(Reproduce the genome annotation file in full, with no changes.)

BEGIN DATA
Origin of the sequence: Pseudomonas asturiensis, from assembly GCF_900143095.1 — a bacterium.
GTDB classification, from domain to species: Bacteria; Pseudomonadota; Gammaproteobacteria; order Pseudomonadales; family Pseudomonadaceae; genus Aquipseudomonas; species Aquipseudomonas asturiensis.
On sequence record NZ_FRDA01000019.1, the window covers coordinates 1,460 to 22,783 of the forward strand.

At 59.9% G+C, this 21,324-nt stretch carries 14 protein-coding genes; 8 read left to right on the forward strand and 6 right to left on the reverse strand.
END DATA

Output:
Origin of the sequence: Pseudomonas asturiensis, from assembly GCF_900143095.1 — a bacterium.
GTDB classification, from domain to species: Bacteria; Pseudomonadota; Gammaproteobacteria; order Pseudomonadales; family Pseudomonadaceae; genus Aquipseudomonas; species Aquipseudomonas asturiensis.
On sequence record NZ_FRDA01000019.1, the window covers coordinates 1,460 to 22,783 of the forward strand.

At 59.9% G+C, this 21,324-nt stretch carries 14 protein-coding genes; 8 read left to right on the forward strand and 6 right to left on the reverse strand.